>But your fact is just another one's opinion.

That is a very dangerous perspective. Our understanding of the universe is always changing. But eschewing accepted science without a compelling alternative because it could be wrong is a path to nowhere but President Trump.


> Our understanding of the universe is always changing. But eschewing accepted science without a compelling alternative because it could be wrong is a path to nowhere but President Trump.

Well. To be fair, it's a path also to President Hillary. Or President Cruz. Or President Sanders. It seems our politics is rife with science-ignorance and science-ignoring. I don't think it's particularly constructive to call out Trump as being different.


I say Trump in particular because of the tendency these days to see that name in uncomfortably close proximity with the words "post-truth era." And, to be fair to the man, I am less concerned with what he says than how his supporters react, and what that means for humanity's future.


> Point is, it's fair to be scared. Improper fracking CAN cause earthquakes, it CAN poison groundwater, but it is very obvious where and how it happens, and it can be regulated and prevented.

Everywhere I've seen fracking it's been almost completely unregulated. The US MMS (Minerals Management) has been called a "culture of corruption" by whistleblowers: http://www.cnn.com/2008/US/10/14/oil.whistleblower/index.htm...

What makes you think fracking would be regulated in any reasonable manner, given our current bought and paid for government?


Aside from (impoverished) pockets in the Southern Tier, upstate-and-downstate New Yorkers generally approve of Gov. Cuomo's moratorium on fracking, not to mention the fact that some of the best shale gas deposits are underneath NYCs watersheds. There's no chance fracking will get a green light in this state without some pretty hardcore regulation.

Not to mention, the kinds of folks that tend to "buy and pay for" our government live and work in the tri-state area. Don't expect them to risk their health and property values anytime soon.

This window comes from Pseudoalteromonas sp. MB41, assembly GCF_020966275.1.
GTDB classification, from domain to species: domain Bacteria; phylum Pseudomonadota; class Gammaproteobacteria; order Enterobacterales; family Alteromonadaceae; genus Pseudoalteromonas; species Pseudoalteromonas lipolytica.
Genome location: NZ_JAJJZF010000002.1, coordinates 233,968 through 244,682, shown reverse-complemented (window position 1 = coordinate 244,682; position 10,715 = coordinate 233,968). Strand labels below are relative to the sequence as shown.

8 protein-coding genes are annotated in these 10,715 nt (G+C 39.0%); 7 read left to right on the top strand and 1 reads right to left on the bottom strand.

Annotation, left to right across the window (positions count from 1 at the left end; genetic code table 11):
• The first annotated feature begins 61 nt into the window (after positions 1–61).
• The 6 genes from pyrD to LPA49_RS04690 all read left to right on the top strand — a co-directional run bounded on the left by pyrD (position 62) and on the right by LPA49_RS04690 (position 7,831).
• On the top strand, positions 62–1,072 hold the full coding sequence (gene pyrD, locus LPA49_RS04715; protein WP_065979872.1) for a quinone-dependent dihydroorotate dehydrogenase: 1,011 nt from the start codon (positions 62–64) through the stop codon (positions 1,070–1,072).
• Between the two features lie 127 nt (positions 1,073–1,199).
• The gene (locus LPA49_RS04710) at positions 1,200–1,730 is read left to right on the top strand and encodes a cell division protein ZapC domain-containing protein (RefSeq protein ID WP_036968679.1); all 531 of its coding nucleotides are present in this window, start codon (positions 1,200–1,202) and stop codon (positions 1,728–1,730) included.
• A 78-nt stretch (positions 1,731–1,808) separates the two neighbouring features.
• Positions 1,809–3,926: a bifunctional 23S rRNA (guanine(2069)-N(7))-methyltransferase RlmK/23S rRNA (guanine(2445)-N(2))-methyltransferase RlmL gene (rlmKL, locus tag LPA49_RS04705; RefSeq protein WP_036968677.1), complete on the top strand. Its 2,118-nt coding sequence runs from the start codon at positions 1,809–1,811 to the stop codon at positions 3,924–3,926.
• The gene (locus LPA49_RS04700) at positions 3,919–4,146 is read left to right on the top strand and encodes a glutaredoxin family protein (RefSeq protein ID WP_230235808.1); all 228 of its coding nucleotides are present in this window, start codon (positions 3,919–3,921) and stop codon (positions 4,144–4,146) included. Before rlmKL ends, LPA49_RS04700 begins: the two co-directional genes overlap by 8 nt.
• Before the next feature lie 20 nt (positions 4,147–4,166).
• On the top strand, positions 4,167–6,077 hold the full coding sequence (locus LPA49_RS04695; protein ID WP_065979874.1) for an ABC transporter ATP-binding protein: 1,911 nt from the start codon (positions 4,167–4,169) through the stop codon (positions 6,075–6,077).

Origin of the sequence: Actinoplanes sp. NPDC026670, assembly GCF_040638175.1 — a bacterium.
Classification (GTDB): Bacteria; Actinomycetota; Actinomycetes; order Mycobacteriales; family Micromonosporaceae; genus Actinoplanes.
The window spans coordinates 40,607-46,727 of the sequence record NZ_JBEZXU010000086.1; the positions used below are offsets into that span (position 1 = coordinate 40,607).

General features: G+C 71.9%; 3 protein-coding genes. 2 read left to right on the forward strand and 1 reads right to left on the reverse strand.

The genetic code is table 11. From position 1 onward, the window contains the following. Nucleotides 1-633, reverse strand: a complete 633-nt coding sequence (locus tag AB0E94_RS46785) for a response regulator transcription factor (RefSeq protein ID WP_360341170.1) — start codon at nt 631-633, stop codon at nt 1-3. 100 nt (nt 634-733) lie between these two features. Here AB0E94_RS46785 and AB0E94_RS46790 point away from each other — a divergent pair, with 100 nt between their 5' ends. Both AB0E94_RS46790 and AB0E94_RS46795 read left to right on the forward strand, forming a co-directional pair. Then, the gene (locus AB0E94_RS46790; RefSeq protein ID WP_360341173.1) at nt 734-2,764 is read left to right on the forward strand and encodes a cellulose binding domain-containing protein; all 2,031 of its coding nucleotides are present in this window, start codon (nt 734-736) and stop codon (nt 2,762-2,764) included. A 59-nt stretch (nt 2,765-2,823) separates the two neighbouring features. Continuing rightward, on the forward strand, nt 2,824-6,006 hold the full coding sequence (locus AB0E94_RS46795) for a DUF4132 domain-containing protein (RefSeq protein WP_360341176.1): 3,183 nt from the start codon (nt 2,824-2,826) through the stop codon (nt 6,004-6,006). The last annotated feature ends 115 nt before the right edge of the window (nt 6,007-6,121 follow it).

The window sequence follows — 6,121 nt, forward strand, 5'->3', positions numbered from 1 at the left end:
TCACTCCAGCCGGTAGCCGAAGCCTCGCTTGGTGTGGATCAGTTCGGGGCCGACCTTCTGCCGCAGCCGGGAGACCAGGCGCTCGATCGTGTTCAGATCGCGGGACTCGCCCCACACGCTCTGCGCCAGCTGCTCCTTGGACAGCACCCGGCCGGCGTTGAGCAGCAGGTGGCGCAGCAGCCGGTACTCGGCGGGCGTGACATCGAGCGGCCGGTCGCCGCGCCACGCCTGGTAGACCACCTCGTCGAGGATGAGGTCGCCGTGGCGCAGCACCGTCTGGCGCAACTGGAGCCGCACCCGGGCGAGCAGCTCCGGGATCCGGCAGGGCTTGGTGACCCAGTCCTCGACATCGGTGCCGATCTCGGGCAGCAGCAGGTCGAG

Equating fracking risk with poor regulation is like assuming moneyed resistance to fracking in NY will work everywhere.

Don't let the boogeyman scare you away from cold, hard, scientific fact: hydraulic fracturing, when done properly, is safe and cost-effective. The regulatory culture surrounding it has a huge effect - nobody's denying that - but the real risks are not scientific or engineering: they're political.


Nearly all frack sites involve two types of landowner - the people who own surface rights and the people who own mineral rights. This doesn't address injection wells but that triangular ( surface, mineral and fracker ) relationship "regulates" things pretty well.

Since the film "Gasland", all manner of untrue things are flung at fracking. IMO, a grain of salt is in order.

The stuff down the hole is much more dangerous than the fracking process - there is (maybe) HS gas, possibly radioisotopes, pressure, other stuff. Fracking is simply a part of the completion process of drilling.


That's a very strange form of argument. First, you are arguing that fracking doesn't cause these things, then you go on to list the specific constituents of fracking activity that cause them.